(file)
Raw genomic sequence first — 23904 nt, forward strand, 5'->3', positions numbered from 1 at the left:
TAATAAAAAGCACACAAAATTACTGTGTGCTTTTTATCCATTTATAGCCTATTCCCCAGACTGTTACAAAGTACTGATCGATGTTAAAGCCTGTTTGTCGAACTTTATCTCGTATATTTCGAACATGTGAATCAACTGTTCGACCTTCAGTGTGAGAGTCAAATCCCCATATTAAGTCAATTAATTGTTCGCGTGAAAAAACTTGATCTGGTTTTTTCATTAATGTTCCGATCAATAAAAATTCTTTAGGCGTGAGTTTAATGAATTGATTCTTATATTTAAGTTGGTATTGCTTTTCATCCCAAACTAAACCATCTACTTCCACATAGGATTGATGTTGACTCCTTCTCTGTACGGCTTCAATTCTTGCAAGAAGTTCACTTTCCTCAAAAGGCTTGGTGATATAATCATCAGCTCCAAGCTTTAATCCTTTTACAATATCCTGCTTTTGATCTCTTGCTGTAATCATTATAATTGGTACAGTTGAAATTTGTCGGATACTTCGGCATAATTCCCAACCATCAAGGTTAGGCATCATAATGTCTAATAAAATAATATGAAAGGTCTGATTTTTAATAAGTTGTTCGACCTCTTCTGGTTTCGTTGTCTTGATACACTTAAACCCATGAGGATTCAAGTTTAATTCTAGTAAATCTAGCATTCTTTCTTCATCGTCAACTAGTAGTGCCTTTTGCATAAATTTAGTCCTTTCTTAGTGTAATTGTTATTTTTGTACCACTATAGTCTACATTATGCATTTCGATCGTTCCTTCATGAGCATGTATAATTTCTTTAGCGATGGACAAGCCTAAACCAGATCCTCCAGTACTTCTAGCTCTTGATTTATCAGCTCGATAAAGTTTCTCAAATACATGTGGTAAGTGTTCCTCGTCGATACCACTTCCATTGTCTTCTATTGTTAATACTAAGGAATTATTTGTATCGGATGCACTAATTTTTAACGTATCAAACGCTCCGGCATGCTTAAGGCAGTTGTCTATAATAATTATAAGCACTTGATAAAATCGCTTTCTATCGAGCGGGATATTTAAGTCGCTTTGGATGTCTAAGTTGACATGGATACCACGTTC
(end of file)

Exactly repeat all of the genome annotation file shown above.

Raw genomic sequence first — 23904 nt, forward strand, 5'->3', positions numbered from 1 at the left:
TAATAAAAAGCACACAAAATTACTGTGTGCTTTTTATCCATTTATAGCCTATTCCCCAGACTGTTACAAAGTACTGATCGATGTTAAAGCCTGTTTGTCGAACTTTATCTCGTATATTTCGAACATGTGAATCAACTGTTCGACCTTCAGTGTGAGAGTCAAATCCCCATATTAAGTCAATTAATTGTTCGCGTGAAAAAACTTGATCTGGTTTTTTCATTAATGTTCCGATCAATAAAAATTCTTTAGGCGTGAGTTTAATGAATTGATTCTTATATTTAAGTTGGTATTGCTTTTCATCCCAAACTAAACCATCTACTTCCACATAGGATTGATGTTGACTCCTTCTCTGTACGGCTTCAATTCTTGCAAGAAGTTCACTTTCCTCAAAAGGCTTGGTGATATAATCATCAGCTCCAAGCTTTAATCCTTTTACAATATCCTGCTTTTGATCTCTTGCTGTAATCATTATAATTGGTACAGTTGAAATTTGTCGGATACTTCGGCATAATTCCCAACCATCAAGGTTAGGCATCATAATGTCTAATAAAATAATATGAAAGGTCTGATTTTTAATAAGTTGTTCGACCTCTTCTGGTTTCGTTGTCTTGATACACTTAAACCCATGAGGATTCAAGTTTAATTCTAGTAAATCTAGCATTCTTTCTTCATCGTCAACTAGTAGTGCCTTTTGCATAAATTTAGTCCTTTCTTAGTGTAATTGTTATTTTTGTACCACTATAGTCTACATTATGCATTTCGATCGTTCCTTCATGAGCATGTATAATTTCTTTAGCGATGGACAAGCCTAAACCAGATCCTCCAGTACTTCTAGCTCTTGATTTATCAGCTCGATAAAGTTTCTCAAATACATGTGGTAAGTGTTCCTCGTCGATACCACTTCCATTGTCTTCTATTGTTAATACTAAGGAATTATTTGTATCGGATGCACTAATTTTTAACGTATCAAACGCTCCGGCATGCTTAAGGCAGTTGTCTATAATAATTATAAGCACTTGATAAAATCGCTTTCTATCGAGCGGGATATTTAAGTCGCTTTGGATGTCTAAGTTGACATGGATACCACGTTC